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The long, long RV trip, Week 7: Chicagoland RVing and re-evaluating this trip

This week’s stops:

  • Chicago and the Chicago suburbs

Hello to everyone following the Long Long RV Trip journey and thanks for coming along with me. Today I want to talk about Chicagoland RVing and my experiences moochdocking in the Chicago burbs.

When last we left off I had departed Kansas City. Again. After doubling back and a very harrowing week involving an explosive blowout and saying goodbye to a beloved pet.

I had a lot to think over on the 8-hour drive from my friend Tom’s house near Kansas City to my friend Craig’s house near Chicago.

When it comes to Chicagoland RVing, or RVing near any big city for that matter, it’s hard to beat moochdocking. I was lucky to have a friend with a big wide driveway next to a beautiful suburban Chicagoland home.

Don’t worry if moochdocking is not available to you. I give some other Chicagoland RVing options below.

Chicagoland RVing: Moochdocking in the “burbs”

Chicagoland RVing, moochdocking in the burbs

I was still having electrical problems with my trailer. But Craig, a professional mechanic with RV experience, had told me to hold off on any RV repairs as he might be able to fix them himself.

After getting parked in the large level driveway, I moved into one of the house’s spare bedrooms until he could get a chance to evaluate the problem.

As a side note, Craig and I have a unique bond, and there is an extremely unusual backstory to our friendship. This friendship has now spanned over 10 years, even though we only met in person for the first time earlier this year while he was on a cross-country motorcycle trip. For anyone curious, details are in this recent NBC news story.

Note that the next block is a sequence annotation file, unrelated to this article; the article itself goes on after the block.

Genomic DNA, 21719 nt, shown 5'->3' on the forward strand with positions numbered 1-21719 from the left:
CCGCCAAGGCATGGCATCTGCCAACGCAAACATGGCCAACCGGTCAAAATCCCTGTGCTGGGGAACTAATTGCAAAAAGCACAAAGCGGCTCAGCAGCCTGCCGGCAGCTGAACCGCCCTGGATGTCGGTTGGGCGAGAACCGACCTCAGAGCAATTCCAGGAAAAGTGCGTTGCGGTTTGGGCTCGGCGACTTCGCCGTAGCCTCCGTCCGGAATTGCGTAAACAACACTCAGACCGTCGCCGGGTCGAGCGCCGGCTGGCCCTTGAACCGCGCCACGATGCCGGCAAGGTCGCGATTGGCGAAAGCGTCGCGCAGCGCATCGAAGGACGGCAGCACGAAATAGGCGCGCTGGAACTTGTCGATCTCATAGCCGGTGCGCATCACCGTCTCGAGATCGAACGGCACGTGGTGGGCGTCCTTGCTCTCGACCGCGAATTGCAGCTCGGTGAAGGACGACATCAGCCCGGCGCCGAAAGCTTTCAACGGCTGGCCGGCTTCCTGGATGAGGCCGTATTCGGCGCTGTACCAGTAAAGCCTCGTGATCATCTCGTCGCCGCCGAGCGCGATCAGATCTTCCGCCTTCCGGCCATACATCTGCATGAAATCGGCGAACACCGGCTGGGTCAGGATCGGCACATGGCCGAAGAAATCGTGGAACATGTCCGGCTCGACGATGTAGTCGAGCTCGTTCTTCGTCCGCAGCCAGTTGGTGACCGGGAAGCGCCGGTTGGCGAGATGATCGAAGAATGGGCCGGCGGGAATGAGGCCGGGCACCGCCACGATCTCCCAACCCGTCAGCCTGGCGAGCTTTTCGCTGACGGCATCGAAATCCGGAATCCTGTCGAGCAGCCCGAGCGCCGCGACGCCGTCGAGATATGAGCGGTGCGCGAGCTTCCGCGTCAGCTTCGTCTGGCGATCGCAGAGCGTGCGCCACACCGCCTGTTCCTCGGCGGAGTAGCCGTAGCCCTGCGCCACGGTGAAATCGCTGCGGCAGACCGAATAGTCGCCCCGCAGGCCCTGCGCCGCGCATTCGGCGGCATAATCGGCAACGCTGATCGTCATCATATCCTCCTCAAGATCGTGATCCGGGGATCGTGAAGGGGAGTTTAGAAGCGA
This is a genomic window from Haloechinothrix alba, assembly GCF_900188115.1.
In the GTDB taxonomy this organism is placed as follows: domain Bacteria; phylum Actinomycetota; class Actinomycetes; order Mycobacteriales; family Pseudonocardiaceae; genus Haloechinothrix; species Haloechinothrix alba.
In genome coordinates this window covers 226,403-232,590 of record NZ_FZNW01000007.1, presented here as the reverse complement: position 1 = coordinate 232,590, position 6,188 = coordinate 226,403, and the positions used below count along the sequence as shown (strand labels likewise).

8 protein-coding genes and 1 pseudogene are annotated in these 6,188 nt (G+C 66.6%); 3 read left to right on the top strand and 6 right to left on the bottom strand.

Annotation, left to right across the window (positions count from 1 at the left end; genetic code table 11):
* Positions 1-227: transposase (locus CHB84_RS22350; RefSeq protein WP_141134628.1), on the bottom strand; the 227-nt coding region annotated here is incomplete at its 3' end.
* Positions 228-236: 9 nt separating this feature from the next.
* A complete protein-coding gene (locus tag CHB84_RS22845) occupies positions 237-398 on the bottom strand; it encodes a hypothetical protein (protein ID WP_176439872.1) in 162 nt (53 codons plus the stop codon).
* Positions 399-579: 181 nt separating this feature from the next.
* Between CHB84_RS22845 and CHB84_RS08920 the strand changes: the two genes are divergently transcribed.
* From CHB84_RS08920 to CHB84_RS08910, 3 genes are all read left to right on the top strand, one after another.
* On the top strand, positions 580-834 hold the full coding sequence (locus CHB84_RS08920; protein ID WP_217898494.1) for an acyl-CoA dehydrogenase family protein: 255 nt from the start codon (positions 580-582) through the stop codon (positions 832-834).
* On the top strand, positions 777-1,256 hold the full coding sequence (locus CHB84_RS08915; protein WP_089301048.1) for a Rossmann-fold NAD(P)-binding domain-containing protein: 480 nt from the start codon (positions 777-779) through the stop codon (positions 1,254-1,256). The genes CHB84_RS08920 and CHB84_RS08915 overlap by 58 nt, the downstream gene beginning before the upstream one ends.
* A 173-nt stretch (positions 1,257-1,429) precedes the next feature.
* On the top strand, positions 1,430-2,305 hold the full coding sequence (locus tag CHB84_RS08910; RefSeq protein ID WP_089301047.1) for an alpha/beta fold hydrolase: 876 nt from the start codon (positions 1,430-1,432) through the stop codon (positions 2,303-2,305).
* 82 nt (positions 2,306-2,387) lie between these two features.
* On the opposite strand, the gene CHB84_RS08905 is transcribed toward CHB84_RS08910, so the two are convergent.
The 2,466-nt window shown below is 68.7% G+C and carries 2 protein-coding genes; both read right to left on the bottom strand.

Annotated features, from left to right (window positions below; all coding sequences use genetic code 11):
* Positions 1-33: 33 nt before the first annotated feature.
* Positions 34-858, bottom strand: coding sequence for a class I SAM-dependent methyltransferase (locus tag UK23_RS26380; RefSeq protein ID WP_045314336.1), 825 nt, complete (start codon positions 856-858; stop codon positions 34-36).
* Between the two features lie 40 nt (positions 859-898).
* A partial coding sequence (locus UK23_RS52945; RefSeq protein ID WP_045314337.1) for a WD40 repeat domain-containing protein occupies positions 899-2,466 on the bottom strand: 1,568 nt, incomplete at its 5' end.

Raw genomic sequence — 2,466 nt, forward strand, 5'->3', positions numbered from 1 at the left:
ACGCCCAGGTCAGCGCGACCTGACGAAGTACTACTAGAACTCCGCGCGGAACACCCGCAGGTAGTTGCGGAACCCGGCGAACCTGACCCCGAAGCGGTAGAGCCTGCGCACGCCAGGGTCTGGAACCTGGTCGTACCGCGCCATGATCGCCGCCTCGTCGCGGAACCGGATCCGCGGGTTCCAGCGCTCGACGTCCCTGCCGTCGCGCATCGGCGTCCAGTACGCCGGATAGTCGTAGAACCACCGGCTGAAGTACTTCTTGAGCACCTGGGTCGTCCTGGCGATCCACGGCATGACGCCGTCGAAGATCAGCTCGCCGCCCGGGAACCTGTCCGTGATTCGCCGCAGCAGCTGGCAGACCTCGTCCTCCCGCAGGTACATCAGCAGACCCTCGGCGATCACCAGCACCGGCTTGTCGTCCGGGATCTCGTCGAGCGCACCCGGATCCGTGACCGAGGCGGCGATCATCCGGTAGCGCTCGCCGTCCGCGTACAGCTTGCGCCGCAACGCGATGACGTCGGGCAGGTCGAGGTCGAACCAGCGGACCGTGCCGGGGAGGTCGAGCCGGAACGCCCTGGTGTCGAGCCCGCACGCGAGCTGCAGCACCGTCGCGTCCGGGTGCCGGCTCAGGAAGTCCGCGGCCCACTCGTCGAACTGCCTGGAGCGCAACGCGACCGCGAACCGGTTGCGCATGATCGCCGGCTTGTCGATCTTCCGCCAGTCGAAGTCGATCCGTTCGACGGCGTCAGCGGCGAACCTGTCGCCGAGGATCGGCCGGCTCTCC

Rising fuel costs and procrastinating on planning

I had every intention of fully re-evaluating my plans when I arrived in Chicago. Besides the emotional loss of re-homing my dog for his own good, the Long Long RV Trip was becoming much more expensive than I had anticipated.

Fuel prices were through the roof. Colorado and Kansas were only slightly more reasonable, but Missouri and Illinois were nearly as bad as California was when I began the journey.

Some of the country’s worst prices were in the states on my original intended return route: the Dakotas, Montana, Washington, Oregon, and California.

New England, where I was headed next, was not much better. I might have to re-route.

Plus, I just had to spend more than $1,300 on new truck tires. Yow!

Craig convinced me to put off the decisions until after the 4th of July, and to relax and stay put for at least the next few weeks.

In the meantime, we would sightsee and do some truck and trailer repairs.

That would also allow time to help his friends, who owned the house where I was moochdocking, prepare for the out-of-town guests who would soon be arriving for the neighborhood’s weekend-long annual Independence Day bash.

It sounded good to me. Especially since I also needed time to look for a used truck cap for my pickup.

Best Chicagoland RVing spots if you can’t moochdock

Chicagoland RVing - Cloud Gate and Chicago Skyline

If you are not lucky enough to have such hospitable friends near Chicago, there are RVing options within reasonable distance of the city.

These include three county parks in Cook County: